On his or her way out of office, a UK Prime Minister will often send a small group of allies to the House of Lords.
On his way out of office, a US President will let a bigger group out of jail!
The ability to issue a pardon for a federal crime is one of the features of US Politics which can seem odd or illogical. Why is it that this person can, despite legal cases which have lasted years, get rid of a sentence with a stroke of a pen?
Yet the power to pardon, and pardon for a wide range of crimes, is one which Presidents don’t hesitate to use.
The power isn’t new. Appearing in Article II Section 2 of the Constitution, it provides considerable latitude to a President who wants to use it. (Governors also have this power for State crimes, varying considerably in their willingness to use it)
The reason pardoning season often comes round just before an exit is that the President is running out of time and so needs to get all the papers signed at once. It is also often in a President’s interest to delay action. After all loyalty, or silence, are more likely from someone hoping for a reward.
Perhaps the most controversial pardon, albeit not one of those in the final days of a Presidency, was that by Gerald Ford of Richard Nixon. But more modern controversies have included the sheer size of Bill Clinton’s list in the last day of his final term – a list which included some of those caught up in the earlier Whitewater scandal.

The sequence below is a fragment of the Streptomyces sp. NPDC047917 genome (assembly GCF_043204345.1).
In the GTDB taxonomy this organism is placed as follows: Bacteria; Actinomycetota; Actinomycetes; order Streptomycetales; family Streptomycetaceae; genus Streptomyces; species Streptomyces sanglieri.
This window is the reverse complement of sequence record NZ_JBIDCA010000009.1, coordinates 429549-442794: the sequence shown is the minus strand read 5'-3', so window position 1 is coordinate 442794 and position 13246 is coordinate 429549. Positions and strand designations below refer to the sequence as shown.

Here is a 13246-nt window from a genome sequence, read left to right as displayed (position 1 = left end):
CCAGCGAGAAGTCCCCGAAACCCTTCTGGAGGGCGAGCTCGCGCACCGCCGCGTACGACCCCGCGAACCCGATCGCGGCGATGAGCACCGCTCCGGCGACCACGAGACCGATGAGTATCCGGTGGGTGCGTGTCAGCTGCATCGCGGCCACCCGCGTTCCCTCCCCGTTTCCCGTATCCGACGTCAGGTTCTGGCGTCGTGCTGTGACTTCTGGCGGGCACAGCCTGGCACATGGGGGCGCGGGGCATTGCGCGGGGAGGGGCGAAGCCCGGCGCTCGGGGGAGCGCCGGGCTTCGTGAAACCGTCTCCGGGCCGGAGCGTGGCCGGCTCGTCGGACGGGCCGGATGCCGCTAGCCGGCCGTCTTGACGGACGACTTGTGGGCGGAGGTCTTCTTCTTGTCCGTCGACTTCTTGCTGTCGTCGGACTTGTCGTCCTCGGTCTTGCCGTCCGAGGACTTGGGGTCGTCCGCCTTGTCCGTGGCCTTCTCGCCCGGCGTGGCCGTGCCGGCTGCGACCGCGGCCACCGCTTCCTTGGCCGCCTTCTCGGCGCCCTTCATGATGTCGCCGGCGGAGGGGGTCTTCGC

It is possible to pardon categories of individuals, as Jimmy Carter did when pardoning those who had dodged the Vietnam draft.
And the President can also commute a sentence, as Obama did at the end of his term of office for whistleblower Chelsea Manning.
It is possible to pardon someone who has not yet been convicted. This prevents the legal process continuing. It is completely a “get out of jail free” card though. No President can pardon someone for offences not yet carried out.
For those who have suffered injustice, these Presidential powers can be a way of righting wrongs. And we know that campaign organisations sometimes lobby for action on individual cases. It is possible then for an individual President, through these decisions, to send a clear message about certain types of justice.
And as this is often a final action, a pardon list forms a part of Presidential legacy in a way which can overshadow other aspects.
So Donald Trump can use his last-minute decisions to right wrongs, to make a clear statement or to reward supporters. We’ll know very soon.
PS: For those who want to understand more about this odd feature of US Politics I recommend the Brookings Institution.
Paula Keaveney is Senior Lecturer in Politics at Edge Hill University and leads a module on US Politics.
Photo by Shealah Craighead